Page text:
A Take on Chicago’s Architecture with Wayne Johnson and Christopher Grubb at NeoCon 2018

Chicago, the host city of NeoCon since its beginning back in the 1960s, is known throughout the United States and the world for its original and varying architecture.

By Tina Jepson

 

Chicago, the host city of NeoCon since its beginning back in the 1960s, is known throughout the United States and the world for its original and varying architecture. And since the House Tipster team, along with our friend, trade show expert, and renowned interior and product designer Christopher Grubb, just so happened to be in the Windy City for this annual event, we knew we had to talk to one of the most passionate voices on the local architecture: Wayne Johnson.

 

Wayne is known throughout Chicago and the surrounding region for his entertaining and informative “Wayne’s Weekend” segments on NBC. He was also won the Today’s Show “Domestic Diva” award and is a local chef. But it’s his zeal for architecture and his role with both the Chicago Architecture Foundation and the Frank Lloyd Wright Trust that brought him to 2018’s NeoCon at The Merchandise Mart.

 

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Although we’re putting the finishing touches on the exclusive video interview now, you can read excerpts from the conversation here.

 

 

Christopher Grubb (C.G.): If you’re a local here in Chicago, then you know Wayne Johnson from “Wayne’s Weekend” on NBC. Wayne is also a chef with a passion for architecture.

Wayne, you’re even a docent at the Robie House. Tell us about your role at the Robie House.

 

Wayne Johnson (W.J.): I’ve been a docent at the Robie House for six years, and right now, the house is in the middle of a restoration. The house designed in 1908 in Frank Lloyd Wright’s characteristic Prairie Style. The early 1900s were a great time for architecture.

 

 

C.G. Chicago also is known for its urban living, and to me, Marina City stands out.

 

W.J.: Yes! Marina City was built between 1959 and 1967, and the architect was Bertrand Goldberg. He wanted to design a complex that brought people into the city and away from the suburbs, but still had the same amenities as the suburbs. There’s a marina, a movie theater, an office building and two wonderful towers. He thought of the towers like trees when he was designing them, with the core of the building as the trunk, and the balconies like the leaves.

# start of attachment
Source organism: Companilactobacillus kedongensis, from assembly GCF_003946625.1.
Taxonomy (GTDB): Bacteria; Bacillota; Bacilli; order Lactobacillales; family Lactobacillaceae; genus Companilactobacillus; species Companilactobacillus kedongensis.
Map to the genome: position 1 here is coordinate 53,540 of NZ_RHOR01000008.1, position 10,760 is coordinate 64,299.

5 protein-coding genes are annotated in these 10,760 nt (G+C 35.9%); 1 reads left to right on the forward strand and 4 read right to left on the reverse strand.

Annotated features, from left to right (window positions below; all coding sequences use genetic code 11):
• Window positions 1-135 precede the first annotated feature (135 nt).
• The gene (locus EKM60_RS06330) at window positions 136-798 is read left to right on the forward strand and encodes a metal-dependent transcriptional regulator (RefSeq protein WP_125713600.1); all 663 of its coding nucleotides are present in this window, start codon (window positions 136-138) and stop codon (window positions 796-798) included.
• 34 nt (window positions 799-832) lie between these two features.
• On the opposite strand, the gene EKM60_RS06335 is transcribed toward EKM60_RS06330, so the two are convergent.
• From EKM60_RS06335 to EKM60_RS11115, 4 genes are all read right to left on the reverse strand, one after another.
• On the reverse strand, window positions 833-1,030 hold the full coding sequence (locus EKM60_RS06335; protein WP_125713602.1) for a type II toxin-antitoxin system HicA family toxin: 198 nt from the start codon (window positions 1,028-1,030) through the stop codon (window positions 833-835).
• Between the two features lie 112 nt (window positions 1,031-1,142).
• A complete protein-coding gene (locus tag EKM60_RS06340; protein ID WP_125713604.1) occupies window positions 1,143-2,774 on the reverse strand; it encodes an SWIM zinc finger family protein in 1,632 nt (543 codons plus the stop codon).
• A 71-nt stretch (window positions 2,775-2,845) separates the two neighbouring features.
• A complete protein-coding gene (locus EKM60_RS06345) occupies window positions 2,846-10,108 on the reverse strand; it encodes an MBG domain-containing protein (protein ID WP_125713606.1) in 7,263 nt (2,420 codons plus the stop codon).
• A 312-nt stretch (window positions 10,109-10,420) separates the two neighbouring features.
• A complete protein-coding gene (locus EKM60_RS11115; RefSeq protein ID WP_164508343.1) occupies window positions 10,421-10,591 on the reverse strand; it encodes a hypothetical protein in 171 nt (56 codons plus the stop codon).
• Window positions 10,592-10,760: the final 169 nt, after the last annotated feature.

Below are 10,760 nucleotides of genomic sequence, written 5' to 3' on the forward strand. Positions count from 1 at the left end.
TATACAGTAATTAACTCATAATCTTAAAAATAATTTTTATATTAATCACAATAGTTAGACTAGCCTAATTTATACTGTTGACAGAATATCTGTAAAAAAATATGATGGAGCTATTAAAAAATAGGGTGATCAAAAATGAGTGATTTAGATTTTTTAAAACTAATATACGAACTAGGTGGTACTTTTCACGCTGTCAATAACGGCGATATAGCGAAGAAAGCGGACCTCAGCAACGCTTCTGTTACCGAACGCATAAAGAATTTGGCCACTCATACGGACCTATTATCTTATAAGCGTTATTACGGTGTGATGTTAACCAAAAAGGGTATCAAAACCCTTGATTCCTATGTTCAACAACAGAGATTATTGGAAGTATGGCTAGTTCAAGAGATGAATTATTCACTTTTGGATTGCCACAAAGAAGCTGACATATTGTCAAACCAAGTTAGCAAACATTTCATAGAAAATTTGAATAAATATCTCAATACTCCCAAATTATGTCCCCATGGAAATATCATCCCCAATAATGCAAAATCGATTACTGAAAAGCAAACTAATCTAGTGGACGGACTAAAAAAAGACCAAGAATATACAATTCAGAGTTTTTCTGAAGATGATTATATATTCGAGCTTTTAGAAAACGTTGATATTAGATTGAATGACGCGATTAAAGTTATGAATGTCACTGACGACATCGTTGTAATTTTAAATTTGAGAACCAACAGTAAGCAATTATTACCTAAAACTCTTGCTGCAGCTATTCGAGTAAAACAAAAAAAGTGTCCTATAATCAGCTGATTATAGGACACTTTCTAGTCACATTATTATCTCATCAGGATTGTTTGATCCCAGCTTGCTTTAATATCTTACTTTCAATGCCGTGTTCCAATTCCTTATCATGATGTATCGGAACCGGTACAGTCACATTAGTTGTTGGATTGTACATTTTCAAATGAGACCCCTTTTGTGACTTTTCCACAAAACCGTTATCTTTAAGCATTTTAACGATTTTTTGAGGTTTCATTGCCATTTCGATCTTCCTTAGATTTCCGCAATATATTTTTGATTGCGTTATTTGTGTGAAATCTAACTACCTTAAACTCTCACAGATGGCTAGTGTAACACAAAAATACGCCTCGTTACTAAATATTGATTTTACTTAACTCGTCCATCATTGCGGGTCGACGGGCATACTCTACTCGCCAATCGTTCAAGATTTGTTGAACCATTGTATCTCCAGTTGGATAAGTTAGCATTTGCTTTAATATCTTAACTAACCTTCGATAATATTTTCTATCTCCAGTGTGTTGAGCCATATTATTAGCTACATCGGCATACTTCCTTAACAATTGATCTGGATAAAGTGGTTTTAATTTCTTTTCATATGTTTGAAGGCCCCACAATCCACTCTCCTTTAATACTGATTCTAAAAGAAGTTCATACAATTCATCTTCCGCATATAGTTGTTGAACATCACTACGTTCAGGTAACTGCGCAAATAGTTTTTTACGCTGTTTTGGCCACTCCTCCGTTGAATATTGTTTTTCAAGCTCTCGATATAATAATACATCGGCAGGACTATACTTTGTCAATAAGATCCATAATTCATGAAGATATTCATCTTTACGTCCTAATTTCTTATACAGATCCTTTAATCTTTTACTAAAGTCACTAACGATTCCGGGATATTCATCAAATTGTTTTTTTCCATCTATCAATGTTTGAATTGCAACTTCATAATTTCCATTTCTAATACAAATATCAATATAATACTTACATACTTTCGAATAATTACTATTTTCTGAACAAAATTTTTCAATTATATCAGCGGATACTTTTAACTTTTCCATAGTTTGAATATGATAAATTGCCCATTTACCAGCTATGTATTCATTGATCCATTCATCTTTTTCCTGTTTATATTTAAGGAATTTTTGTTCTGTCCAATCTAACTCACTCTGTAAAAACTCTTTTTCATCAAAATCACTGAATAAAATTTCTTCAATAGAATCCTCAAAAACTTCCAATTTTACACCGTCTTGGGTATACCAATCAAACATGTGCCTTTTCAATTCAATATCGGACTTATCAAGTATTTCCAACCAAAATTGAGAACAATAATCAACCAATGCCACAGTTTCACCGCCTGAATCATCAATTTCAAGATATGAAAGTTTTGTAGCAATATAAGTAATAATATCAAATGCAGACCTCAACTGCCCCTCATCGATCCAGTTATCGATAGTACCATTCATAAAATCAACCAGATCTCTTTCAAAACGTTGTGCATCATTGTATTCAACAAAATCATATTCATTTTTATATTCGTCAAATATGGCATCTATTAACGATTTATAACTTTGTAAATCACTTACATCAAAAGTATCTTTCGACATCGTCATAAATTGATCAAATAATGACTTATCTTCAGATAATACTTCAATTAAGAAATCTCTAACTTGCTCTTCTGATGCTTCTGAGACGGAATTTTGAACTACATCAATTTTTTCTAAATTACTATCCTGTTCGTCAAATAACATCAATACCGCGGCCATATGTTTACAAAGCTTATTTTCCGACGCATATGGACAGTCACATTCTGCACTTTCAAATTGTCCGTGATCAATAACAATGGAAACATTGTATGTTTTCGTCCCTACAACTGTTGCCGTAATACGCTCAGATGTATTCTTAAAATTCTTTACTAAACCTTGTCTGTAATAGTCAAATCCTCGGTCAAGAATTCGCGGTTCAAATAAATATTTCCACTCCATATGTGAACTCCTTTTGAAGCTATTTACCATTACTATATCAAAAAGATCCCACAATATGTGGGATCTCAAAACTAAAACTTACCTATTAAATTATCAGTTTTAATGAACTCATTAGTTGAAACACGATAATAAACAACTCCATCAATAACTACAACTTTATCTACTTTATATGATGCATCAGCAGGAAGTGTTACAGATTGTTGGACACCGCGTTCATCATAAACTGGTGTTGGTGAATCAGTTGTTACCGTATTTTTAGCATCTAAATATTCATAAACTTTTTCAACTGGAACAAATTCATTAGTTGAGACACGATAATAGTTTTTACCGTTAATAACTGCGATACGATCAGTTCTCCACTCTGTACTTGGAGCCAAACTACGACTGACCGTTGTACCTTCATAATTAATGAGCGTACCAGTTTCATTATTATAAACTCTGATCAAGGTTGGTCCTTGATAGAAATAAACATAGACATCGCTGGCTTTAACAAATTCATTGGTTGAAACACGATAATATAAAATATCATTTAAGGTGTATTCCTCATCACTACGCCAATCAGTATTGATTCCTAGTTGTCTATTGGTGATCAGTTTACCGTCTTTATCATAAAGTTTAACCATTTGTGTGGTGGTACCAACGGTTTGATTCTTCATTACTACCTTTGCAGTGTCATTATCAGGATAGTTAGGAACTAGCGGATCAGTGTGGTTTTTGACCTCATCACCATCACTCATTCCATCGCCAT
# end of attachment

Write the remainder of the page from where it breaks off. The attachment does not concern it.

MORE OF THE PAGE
C.G.: Chicago is one of my favorite cities because of the architecture. I’ve seen a lot of building repurposing here, such as the Palmolive Building becoming the Playboy Building. In 30 years, it’s estimated that around 70% of people will live in the “city.” What type of movements in urban living have you seen?

 

W.J.: There is a lot of adaptive reuse here, and that’s because we have so many wonderful buildings in downtown Chicago, but they’re not designed in a way that makes them commercially successful. As a result, many have become residential.

 

C.G: You are also a docent on the Chicago Architectural Foundation River Tour. Can you tell us about the tour?

 

W.J.: What’s so fascinating is that here in Chicago, we have buildings on both sides of the river as it goes through the heart of downtown. In fact, I talk about 70 buildings during a 90-minute cruise!

 

C.G.: What are some of the new things happening developmentally and style-wise here in Chicago?

 

W.J.: There’s a new building called Vista, which was designed by Jeanne Gang from Studio Gang Architects. Vista is the third tallest building in the city, and it’s residential. It’s really amazing that out of the three tallest buildings in the city, two are residential. Vista actually won a PETA award because it’s designed to keep birds from flying into it!

 

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There are a number of planned developments happening as well, including Lakeshore East and Southbank.

 

Overall, I really  love the playful postmodern buildings.

 

As you can see, Chicago is full of amazing architecture, and it was great to learn more about the city and its architectural evolution through the eyes of Wayne Johnson.

 

Next time you’re in the area, don’t hesitate to book one of over 80 tours offered by the Chicago Architecture Foundation .

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